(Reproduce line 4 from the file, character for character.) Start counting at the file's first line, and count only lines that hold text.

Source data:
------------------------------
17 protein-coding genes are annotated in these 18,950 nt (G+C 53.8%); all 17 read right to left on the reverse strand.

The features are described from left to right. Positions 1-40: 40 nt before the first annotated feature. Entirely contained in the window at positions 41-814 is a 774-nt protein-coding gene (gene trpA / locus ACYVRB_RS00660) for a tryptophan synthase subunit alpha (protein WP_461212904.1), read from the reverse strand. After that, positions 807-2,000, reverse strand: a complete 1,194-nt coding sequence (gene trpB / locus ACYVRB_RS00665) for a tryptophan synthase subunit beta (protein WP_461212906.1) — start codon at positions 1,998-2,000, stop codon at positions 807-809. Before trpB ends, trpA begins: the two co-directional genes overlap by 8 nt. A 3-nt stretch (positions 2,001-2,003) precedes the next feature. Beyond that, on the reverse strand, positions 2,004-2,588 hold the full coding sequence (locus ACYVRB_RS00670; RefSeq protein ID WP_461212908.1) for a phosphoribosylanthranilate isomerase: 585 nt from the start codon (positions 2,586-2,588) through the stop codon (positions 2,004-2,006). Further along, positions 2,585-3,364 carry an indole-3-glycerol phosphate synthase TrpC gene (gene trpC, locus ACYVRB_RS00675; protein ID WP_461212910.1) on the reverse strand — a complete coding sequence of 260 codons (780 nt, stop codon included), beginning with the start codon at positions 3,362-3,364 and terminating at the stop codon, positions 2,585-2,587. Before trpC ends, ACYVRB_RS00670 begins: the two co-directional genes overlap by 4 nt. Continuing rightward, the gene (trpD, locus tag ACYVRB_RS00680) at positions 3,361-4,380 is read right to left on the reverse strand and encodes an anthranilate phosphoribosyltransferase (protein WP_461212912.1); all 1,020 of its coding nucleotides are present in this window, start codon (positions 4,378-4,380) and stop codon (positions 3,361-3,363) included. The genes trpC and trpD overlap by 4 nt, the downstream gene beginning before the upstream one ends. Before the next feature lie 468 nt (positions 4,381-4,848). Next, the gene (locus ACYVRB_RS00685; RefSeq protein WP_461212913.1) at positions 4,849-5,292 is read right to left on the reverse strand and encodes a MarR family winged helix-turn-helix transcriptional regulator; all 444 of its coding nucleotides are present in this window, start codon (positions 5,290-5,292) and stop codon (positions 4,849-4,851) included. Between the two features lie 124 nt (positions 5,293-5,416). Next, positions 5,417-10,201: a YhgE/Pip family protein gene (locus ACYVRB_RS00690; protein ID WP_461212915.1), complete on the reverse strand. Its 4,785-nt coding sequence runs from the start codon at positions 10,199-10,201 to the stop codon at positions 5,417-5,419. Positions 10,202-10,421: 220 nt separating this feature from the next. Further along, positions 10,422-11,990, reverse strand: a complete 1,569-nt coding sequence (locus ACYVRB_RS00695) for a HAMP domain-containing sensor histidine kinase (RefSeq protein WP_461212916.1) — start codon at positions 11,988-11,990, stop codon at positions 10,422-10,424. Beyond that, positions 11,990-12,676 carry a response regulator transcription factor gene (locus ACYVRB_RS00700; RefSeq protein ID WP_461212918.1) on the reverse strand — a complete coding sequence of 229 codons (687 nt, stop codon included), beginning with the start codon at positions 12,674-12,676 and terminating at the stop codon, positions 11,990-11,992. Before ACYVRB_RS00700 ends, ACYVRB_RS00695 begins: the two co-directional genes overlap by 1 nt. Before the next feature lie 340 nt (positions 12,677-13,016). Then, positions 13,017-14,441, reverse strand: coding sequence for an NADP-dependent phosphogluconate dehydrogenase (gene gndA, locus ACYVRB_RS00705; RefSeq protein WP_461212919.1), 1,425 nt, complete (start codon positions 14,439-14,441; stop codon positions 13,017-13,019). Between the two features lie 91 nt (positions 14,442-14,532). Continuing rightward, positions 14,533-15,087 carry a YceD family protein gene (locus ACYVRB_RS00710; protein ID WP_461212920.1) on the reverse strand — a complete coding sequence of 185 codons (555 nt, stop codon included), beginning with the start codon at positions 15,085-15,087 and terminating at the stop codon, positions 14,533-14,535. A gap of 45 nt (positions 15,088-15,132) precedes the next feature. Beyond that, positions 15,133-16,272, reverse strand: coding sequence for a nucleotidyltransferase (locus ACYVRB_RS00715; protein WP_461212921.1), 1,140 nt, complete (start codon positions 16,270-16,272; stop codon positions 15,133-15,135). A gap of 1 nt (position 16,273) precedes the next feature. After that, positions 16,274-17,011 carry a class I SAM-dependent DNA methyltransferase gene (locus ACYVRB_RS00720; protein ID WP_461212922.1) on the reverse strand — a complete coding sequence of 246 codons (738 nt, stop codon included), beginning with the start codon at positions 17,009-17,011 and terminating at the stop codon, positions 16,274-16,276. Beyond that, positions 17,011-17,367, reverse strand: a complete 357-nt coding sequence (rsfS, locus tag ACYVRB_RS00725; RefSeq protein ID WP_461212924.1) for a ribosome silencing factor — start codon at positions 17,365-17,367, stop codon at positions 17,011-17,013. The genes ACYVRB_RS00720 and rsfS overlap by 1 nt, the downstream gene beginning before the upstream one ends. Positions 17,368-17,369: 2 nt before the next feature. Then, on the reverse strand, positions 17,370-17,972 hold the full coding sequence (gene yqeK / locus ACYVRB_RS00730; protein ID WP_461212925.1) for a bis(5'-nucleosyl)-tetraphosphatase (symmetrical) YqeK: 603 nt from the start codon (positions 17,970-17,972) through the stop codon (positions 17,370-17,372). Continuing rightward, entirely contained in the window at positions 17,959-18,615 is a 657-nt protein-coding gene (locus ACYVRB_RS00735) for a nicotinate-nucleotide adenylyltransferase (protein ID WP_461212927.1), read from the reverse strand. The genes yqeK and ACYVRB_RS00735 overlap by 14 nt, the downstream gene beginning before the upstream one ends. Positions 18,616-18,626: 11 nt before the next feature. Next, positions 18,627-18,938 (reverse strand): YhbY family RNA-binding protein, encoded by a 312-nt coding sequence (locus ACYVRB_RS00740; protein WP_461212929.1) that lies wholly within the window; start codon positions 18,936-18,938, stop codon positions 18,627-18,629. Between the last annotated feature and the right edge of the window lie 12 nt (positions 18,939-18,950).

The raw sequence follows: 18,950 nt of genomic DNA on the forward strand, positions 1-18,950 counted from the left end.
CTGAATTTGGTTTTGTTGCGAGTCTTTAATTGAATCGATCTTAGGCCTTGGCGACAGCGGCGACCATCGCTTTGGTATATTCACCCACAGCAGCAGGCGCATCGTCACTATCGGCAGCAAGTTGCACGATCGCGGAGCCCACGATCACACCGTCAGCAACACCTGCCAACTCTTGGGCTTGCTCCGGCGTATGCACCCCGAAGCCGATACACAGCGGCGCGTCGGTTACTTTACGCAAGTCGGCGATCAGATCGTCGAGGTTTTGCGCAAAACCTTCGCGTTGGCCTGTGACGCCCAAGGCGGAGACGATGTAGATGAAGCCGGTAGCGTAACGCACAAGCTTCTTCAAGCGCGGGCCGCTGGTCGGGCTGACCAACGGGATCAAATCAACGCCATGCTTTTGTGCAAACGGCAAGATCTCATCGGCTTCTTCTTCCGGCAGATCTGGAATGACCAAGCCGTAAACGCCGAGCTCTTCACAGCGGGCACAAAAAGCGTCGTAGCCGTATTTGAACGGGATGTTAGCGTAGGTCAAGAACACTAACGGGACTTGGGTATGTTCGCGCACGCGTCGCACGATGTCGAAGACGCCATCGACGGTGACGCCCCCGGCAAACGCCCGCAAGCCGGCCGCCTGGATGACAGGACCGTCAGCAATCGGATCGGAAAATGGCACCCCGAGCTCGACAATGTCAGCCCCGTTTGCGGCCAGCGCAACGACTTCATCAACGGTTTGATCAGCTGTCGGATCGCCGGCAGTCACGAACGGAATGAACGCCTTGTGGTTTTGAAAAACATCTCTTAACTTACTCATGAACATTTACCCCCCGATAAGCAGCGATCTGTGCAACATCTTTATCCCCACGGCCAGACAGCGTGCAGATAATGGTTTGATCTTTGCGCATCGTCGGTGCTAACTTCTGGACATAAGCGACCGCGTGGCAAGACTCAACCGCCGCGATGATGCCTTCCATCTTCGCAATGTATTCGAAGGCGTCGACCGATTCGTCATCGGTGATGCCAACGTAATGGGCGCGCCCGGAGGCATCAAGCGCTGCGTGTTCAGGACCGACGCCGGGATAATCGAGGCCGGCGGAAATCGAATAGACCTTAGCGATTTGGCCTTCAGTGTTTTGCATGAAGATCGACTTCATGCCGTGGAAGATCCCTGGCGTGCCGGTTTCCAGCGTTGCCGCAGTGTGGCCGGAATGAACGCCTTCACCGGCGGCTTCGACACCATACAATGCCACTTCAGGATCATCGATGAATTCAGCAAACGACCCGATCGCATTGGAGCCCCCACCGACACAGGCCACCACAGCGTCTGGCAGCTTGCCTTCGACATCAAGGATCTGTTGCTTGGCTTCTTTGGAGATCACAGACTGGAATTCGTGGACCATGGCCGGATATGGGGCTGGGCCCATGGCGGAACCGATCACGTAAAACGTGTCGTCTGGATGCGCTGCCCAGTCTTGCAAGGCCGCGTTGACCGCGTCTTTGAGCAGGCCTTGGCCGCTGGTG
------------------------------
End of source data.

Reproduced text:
CTGAATTTGGTTTTGTTGCGAGTCTTTAATTGAATCGATCTTAGGCCTTGGCGACAGCGGCGACCATCGCTTTGGTATATTCACCCACAGCAGCAGGCGCATCGTCACTATCGGCAGCAAGTTGCACGATCGCGGAGCCCACGATCACACCGTCAGCAACACCTGCCAACTCTTGGGCTTGCTCCGGCGTATGCACCCCGAAGCCGATACACAGCGGCGCGTCGGTTACTTTACGCAAGTCGGCGATCAGATCGTCGAGGTTTTGCGCAAAACCTTCGCGTTGGCCTGTGACGCCCAAGGCGGAGACGATGTAGATGAAGCCGGTAGCGTAACGCACAAGCTTCTTCAAGCGCGGGCCGCTGGTCGGGCTGACCAACGGGATCAAATCAACGCCATGCTTTTGTGCAAACGGCAAGATCTCATCGGCTTCTTCTTCCGGCAGATCTGGAATGACCAAGCCGTAAACGCCGAGCTCTTCACAGCGGGCACAAAAAGCGTCGTAGCCGTATTTGAACGGGATGTTAGCGTAGGTCAAGAACACTAACGGGACTTGGGTATGTTCGCGCACGCGTCGCACGATGTCGAAGACGCCATCGACGGTGACGCCCCCGGCAAACGCCCGCAAGCCGGCCGCCTGGATGACAGGACCGTCAGCAATCGGATCGGAAAATGGCACCCCGAGCTCGACAATGTCAGCCCCGTTTGCGGCCAGCGCAACGACTTCATCAACGGTTTGATCAGCTGTCGGATCGCCGGCAGTCACGAACGGAATGAACGCCTTGTGGTTTTGAAAAACATCTCTTAACTTACTCATGAACATTTACCCCCCGATAAGCAGCGATCTGTGCAACATCTTTATCCCCACGGCCAGACAGCGTGCAGATAATGGTTTGATCTTTGCGCATCGTCGGTGCTAACTTCTGGACATAAGCGACCGCGTGGCAAGACTCAACCGCCGCGATGATGCCTTCCATCTTCGCAATGTATTCGAAGGCGTCGACCGATTCGTCATCGGTGATGCCAACGTAATGGGCGCGCCCGGAGGCATCAAGCGCTGCGTGTTCAGGACCGACGCCGGGATAATCGAGGCCGGCGGAAATCGAATAGACCTTAGCGATTTGGCCTTCAGTGTTTTGCATGAAGATCGACTTCATGCCGTGGAAGATCCCTGGCGTGCCGGTTTCCAGCGTTGCCGCAGTGTGGCCGGAATGAACGCCTTCACCGGCGGCTTCGACACCATACAATGCCACTTCAGGATCATCGATGAATTCAGCAAACGACCCGATCGCATTGGAGCCCCCACCGACACAGGCCACCACAGCGTCTGGCAGCTTGCCTTCGACATCAAGGATCTGTTGCTTGGCTTCTTTGGAGATCACAGACTGGAATTCGTGGACCATGGCCGGATATGGGGCTGGGCCCATGGCGGAACCGATCACGTAAAACGTGTCGTCTGGATGCGCTGCCCAGTCTTGCAAGGCCGCGTTGACCGCGTCTTTGAGCAGGCCTTGGCCGCTGGTG